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When all, for mine, if I
Alas, sir !
leave to speak,
Per. I do not doubt thy faith ;
Hel. We'll mingle bloods together in the earth,
Tharsus - Intend my travel, where I'll hear from thee; And by whose letters I'll dispose myself. The care I had and have of subjects' good, On thee I lay, whose wisdom's strength can bear it. I'll take thy word for faith, not ask thine oath ; Who shuns not to break one, will sure crack both : But in our orbs' we'll live so round and safe,
to grieve them.] That is to lament their fate. . But in our orbs] i. e. in our different spheres.
That time of both this truth shall ne'er convince," Thou show'dst a subject's shine, I a true prince.
Tyre. An Ante-chamber in the Palace.
Enter THALIARD. Thal. So, this is Tyre, and this is the court. Here must I kill king Pericles ; and if I do not, I am sure to be hanged at home: 'tis dangerous.-Well, I perceive he was a wise fellow, and had good discretion, that being bid to ask what he would of the king, desired he might know none of his secrets. Now do I see he had some reason for it: for if a king bid a man be a villain, he is bound by the indenture of his oath to be one.Hush, here come the lords of Tyre.
Enter HELICANUS, ESCANES, and other Lords.
Hel. You shall not need, my fellow peers of Tyre, Further to question of your king's departure. His seald commission, left in trust with me, Doth speak sufficiently, he's gone to travel. Thal. How! the king gone !
[Aside. Hel. If further yet you will be satisfied, Why, as it were unlicens'd of your loves, He would depart, I'll give some light unto you. Being at Antioch Thal.
What from Antioch? [Aside. Hel. Royal Antiochus (on what cause I know
not) Took some displeasure at him ; at least he judg’d so:
this truth shall ne'er convince,] Overcome,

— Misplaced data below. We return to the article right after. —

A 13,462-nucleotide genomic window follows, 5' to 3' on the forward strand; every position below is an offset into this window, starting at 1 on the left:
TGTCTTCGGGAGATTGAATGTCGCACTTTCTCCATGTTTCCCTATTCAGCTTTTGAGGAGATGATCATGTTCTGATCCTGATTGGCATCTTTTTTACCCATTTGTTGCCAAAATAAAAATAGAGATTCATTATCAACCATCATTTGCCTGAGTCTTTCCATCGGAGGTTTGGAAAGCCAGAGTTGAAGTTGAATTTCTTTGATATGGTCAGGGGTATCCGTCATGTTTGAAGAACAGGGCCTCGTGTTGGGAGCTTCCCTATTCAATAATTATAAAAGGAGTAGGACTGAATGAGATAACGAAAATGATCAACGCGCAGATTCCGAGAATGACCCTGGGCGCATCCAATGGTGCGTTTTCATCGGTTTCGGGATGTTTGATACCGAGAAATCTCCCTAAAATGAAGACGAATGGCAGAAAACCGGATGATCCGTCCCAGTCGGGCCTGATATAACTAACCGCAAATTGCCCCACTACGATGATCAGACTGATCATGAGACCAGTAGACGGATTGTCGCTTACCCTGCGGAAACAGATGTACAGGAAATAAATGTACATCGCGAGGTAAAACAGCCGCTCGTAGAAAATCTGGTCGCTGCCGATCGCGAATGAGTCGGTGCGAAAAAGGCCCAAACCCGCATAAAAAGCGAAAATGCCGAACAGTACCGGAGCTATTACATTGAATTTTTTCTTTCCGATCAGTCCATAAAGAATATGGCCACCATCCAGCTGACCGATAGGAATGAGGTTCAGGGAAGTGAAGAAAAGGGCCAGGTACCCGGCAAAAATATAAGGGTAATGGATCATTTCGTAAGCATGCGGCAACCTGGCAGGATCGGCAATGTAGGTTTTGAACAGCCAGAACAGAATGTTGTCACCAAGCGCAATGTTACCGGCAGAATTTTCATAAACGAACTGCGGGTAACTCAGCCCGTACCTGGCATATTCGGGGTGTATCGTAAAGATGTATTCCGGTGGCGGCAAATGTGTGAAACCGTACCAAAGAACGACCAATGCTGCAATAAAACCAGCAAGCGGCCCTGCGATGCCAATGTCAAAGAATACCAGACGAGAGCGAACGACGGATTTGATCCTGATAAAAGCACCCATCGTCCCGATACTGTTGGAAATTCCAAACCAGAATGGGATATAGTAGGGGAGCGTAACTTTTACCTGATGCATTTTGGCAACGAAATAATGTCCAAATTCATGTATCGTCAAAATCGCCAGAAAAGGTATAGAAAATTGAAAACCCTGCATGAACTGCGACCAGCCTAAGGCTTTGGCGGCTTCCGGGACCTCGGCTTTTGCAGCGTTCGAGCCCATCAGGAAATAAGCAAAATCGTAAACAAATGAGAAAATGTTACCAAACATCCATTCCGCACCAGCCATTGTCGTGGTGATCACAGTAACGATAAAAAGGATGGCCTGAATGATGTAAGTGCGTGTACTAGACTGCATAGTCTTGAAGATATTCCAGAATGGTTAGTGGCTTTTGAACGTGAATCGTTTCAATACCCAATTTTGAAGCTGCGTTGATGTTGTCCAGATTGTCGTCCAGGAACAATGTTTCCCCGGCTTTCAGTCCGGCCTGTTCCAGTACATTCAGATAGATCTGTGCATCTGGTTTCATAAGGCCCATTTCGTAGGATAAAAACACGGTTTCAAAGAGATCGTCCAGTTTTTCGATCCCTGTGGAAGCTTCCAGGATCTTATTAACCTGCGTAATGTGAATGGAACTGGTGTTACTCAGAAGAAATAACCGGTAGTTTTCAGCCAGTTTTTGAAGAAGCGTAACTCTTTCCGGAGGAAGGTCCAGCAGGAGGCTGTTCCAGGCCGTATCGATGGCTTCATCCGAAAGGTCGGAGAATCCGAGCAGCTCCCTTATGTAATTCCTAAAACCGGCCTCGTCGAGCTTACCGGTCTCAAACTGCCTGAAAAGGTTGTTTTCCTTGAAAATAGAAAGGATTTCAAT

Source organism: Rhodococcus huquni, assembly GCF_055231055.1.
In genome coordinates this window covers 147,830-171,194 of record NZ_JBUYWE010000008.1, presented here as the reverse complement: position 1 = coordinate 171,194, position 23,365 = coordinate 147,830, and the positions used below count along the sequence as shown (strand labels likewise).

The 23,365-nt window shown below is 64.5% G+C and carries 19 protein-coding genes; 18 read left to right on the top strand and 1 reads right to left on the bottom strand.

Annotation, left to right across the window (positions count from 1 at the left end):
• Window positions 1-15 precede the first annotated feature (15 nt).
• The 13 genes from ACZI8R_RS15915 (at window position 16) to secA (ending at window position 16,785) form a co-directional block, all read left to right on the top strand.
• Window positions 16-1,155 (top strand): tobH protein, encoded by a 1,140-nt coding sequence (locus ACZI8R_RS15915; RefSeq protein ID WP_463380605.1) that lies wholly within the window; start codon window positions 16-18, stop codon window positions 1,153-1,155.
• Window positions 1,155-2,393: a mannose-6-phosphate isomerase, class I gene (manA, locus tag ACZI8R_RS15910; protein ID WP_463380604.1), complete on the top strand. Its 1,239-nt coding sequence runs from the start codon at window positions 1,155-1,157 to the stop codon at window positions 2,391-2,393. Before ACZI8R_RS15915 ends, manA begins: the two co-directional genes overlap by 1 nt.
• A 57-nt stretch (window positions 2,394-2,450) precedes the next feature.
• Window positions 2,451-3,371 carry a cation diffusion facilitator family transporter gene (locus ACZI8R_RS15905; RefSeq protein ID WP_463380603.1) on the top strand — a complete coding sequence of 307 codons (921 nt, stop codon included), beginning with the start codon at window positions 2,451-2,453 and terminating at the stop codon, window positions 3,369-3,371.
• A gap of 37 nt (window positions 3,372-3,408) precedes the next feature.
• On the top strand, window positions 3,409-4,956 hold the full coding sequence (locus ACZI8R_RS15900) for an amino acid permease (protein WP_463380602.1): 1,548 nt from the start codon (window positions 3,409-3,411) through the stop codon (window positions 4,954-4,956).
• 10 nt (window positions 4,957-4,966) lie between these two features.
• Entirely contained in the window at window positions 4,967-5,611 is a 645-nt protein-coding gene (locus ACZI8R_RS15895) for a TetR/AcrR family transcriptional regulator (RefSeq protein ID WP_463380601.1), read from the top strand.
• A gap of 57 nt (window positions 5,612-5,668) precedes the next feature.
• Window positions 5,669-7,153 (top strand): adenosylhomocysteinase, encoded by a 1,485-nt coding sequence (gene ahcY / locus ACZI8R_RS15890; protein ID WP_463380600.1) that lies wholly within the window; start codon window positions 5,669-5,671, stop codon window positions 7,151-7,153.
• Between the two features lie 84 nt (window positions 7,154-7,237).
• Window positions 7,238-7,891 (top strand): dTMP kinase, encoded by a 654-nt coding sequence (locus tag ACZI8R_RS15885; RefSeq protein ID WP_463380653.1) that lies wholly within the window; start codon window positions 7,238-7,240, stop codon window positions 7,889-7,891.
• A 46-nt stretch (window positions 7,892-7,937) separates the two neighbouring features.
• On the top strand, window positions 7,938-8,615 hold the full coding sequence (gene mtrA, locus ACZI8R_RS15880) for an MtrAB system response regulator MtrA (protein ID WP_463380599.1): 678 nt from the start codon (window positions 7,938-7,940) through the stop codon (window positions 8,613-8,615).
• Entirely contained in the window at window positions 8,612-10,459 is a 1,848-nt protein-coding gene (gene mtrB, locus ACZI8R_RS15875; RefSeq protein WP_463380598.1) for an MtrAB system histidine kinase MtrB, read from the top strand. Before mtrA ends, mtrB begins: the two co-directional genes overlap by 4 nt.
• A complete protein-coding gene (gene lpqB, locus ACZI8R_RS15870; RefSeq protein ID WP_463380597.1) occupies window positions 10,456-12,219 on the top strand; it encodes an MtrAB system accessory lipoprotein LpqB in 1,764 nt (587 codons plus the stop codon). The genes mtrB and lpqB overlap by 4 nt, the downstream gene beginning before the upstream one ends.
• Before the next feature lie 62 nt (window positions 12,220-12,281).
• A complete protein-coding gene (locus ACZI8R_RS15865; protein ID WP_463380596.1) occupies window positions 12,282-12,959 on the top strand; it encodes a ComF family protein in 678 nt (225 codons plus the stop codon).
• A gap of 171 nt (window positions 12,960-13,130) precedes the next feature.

And doubting lest that he had err'd or sinn'd
Hel. Lord Thaliard from Antiochus is welcome.
Thal. From him I come
Hel. We have no reason to desire it, since
Tharsus. A Room in the Governour's House.
Enter CLEON, DIONYZA, and Attendants. Cle. My Dionyza, shall we rest us here, And by relating tales of other's griefs, See if 'twill teach us to forget our own? Dio. That were to blow at fire, in hope to quench
it; For who digs hills because they do aspire, Throws down one mountain, to cast up a higher. O my
distressed lord, even such our griefs; Here they're but felt, and seen with mistful eyes, But like to groves, being topp'd, they higher rise.
Cle. O Dionyza, Who wanteth food, and will not say he wants it, Or can conceal his hunger, till he famish ? Our tongues and sorrows do sound deep our woes Into the air : our eyes do weep, till lungs Fetch breath that may proclaim them louder; that, If heaven slumber, while their creatures want, They may awake their helps to comfort them. I'll then discourse our woes, felt several years, And wanting breath to speak, help me with tears.
Dio. I'll do my best, sir.
Cle. This Tharsús, o'er which I have government,
Dio. O, 'tis too true.
so jetted) To jet is to strut, to walk proudly.
Thought nought too curious, are ready now,
Dio. Our cheeks and hollow eyes do witness it.
Cle. O, let those cities, that of Plenty's cup
Ènter a Lord. Lord. Where's the lord governor?
Cle. Here. Speak out thy sorrows which thou bring st, in haste, For comfort is too far for us to expect. Lord. We have descried, upon our neighbouring
shore, A portly sail of ships make hitherward.
Cle. I thought as much. One sorrow never comes, but brings an heir, That may succeed as his inheritor ; And so in ours : some neighbouring nation, Taking advantage of our misery, Hath stuff’d these hollow vessels with their power, To beat us down, the which are down already; And make a conquest of unhappy me, Whereas no glory's got to overcome.
Lord. That's the least fear; for, by the semblance
their power,] By power is meant forces. * Whereas no glory's- Whereas, it las been already observed, was anciently used for where. VOL. VIII.